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Old 12-14-2005, 11:08 AM   #1
Registered: Dec 2005
Posts: 37

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After a powerbreak, Linux can't boot


The power went down as I had my computer on, and now Linux (Slackware 10.1) won't boot.

I get to the part where the file systems are checked, and my computer tells me there's an error in the file system of /dev/hda1, my root partition.

I get the option to either reboot right away, or type the root password and run some system restore utility, but as soon as I type the password and press enter the system reboots.

If I ctrl-c during the reboot, I get to the usual login part, where I login as root. But when I've entered the password and pressed enter, my computer says:

Unable to change tty /dev/tty1: Read-only filesystem
-bash: id: command not found
-bash: fortune: command not found

I don't have a floppy-drive, thus no boot-disk is available, but maybe theres a way to run some kind of utility from the install-cds (like fsck)? Maybe fstab somehow changed the hda1 to read-only, but as I can't get to a prompt where I can write anything, I don't see any solution to altering the file.

Thanks for any help!

Last edited by rabalder321; 12-14-2005 at 11:57 AM.
Old 12-14-2005, 12:25 PM   #2
Registered: Dec 2005
Posts: 37

Original Poster
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I got it to work!

I passed the following argument to the bootloader:

linux init=/bin/sh

From there I managed to run


and now it all works just fine!

But I have another question now. When i got logged in after passing the arguments, it seemed as though I was automatically logged in as root. I could access the root directory, and I was able to change to any user without having to give a password. Isn't it possible for anyone to pass linux init=/bin/sh at the bootloader and gain access to everything on my computer? Or to make it a more practical question, how do I fix this so that root privileges are gained only after a password check?

Thanks for any help!
Old 12-14-2005, 12:28 PM   #3
Registered: Oct 2003
Location: Zürich
Distribution: Debian
Posts: 537

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The root system has apparently become corrupted (the inode table or something, I'm no expert on file systems). When you press ctl-c the system is probably loading the root system read-only, making your system inaccessable to its users.

If you have access to the Internet and a CD-burner, you can burn the full version of the Ultimate Boot CD:
The full version has INSERT, a live Linux version well suited to diagnostics. From there you can do some fs checking such as e2fsck or whatever is appropriate.

Otherwise, there are also distributions bootable from floppy, they're just less nice.

Good luck
Old 12-14-2005, 12:31 PM   #4
Registered: Oct 2003
Location: Zürich
Distribution: Debian
Posts: 537

Rep: Reputation: 39
Ah, just a couple minutes too late. You should burn that Ultimate Boot CD anyway just for future incidents.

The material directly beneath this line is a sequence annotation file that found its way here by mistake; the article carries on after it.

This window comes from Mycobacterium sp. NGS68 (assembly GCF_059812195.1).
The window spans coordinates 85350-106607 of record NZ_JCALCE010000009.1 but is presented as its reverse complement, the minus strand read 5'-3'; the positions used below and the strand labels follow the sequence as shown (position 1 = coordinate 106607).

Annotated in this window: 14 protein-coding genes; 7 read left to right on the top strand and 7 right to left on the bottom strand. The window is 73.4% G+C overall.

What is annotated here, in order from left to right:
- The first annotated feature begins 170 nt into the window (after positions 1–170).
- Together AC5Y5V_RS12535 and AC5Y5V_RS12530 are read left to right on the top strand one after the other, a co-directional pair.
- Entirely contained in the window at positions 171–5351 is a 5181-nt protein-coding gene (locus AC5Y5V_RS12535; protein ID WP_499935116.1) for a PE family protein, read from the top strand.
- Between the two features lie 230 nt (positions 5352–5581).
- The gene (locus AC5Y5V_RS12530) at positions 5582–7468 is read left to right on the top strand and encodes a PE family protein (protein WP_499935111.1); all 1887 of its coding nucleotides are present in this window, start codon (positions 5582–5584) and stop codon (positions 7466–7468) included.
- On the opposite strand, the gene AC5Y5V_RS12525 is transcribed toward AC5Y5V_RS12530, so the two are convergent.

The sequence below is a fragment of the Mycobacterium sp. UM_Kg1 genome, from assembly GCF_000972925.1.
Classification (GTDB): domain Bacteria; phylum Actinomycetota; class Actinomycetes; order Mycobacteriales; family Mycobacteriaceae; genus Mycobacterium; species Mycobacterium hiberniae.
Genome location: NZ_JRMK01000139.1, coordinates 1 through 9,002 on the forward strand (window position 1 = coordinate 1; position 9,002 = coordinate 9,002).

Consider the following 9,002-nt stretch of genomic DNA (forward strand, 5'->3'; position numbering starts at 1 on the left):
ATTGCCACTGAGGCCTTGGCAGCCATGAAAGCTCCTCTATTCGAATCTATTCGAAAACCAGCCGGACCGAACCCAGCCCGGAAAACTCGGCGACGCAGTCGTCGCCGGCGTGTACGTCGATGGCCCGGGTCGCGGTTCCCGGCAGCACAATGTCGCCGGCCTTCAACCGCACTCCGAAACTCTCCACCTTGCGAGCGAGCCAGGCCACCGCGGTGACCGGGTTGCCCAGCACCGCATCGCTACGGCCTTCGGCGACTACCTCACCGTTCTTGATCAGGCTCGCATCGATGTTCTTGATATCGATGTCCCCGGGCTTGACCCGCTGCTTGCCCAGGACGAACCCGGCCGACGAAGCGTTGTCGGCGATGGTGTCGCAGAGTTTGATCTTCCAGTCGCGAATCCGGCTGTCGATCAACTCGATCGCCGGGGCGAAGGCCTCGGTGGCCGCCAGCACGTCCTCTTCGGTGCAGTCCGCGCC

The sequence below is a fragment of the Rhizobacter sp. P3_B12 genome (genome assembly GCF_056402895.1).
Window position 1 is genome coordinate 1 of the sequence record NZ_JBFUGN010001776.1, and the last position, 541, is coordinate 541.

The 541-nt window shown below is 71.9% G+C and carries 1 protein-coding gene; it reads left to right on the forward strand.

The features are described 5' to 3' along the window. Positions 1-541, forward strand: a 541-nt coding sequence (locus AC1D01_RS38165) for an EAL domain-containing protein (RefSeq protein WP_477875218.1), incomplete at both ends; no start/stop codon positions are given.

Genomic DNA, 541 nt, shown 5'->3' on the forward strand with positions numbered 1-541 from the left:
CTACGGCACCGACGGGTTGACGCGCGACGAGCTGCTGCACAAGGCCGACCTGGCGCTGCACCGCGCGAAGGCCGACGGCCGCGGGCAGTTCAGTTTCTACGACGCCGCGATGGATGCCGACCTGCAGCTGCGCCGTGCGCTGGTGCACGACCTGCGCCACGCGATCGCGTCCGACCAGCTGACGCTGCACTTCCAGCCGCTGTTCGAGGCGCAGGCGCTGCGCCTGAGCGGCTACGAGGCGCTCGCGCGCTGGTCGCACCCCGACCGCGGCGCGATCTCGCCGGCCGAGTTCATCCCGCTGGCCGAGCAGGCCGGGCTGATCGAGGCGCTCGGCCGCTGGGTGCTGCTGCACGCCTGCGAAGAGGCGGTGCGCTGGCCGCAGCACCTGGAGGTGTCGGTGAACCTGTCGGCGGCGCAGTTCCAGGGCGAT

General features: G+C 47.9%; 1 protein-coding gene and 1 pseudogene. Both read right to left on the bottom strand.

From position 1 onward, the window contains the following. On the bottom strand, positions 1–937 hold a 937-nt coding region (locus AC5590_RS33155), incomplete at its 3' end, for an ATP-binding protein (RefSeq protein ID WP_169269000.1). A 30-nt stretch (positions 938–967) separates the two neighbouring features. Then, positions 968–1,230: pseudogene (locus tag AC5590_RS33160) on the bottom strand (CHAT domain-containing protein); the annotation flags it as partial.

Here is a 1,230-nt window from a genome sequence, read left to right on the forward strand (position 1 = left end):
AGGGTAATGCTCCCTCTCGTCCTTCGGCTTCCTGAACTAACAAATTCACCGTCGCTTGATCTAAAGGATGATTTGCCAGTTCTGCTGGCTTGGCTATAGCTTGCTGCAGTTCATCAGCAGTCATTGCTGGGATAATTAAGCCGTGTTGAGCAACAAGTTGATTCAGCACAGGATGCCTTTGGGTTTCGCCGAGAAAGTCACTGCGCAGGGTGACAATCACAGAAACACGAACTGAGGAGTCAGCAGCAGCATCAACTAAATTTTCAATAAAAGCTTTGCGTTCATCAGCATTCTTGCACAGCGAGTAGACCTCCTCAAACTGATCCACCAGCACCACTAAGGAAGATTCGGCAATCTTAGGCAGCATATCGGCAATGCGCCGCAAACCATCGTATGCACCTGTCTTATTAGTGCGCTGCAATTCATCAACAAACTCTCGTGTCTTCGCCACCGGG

Your other question is addressed here:

That's for Debian but it's a kernel thing and should also work in Slack I guess.

Old 12-15-2005, 12:44 AM   #5
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Registered: May 2004
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Rbalder, anyone with physical access to your computer can break into it (or if all else fails just remove the hard drive). This is true of any operating system, and part of the reason why critical computer systems are locked in well-guarded rooms. There's a way to password protect single user mode, but it's easily bypassed with init=/bin/sh which will simply spawn a shell and not do any of the normal init process. The standard way to do it is:

(1) Password protect the bootloader so you can't change the kernel arguments without typing in the password (GRUB can do this, not sure about LILO).

(2) Set the BIOS to only boot off of the hard drive.

(3) password protect the BIOS so the boot order can't be changed (no booting off of LiveCDs).
Old 12-15-2005, 07:07 AM   #6
Registered: Oct 2003
Location: Zürich
Distribution: Debian
Posts: 537

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Well as long as we're being absolute, that's not 100% secure either. From the same "Securing Debian" manual:

"Note: many BIOSes have well known default master passwords, and applications also exist to retrieve the passwords from the BIOS. Corollary: don't depend on this measure to secure console access to system."

Maybe keeping a Doberman in your apartment?
Old 12-15-2005, 07:53 AM   #7
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A bit off topic but..
Originally Posted by btmiller
(3) password protect the BIOS so the boot order can't be changed (no booting off of LiveCDs).
Open the computer, remove the CMOS battery, wait 10mn
No more bios password

So in a lot of secure rooms you have:
(4) Lock your cpu with special screws so that it can't be opened easily or at least without noticing it has been opened.

There are still methods to remove the password without even touching the computer.


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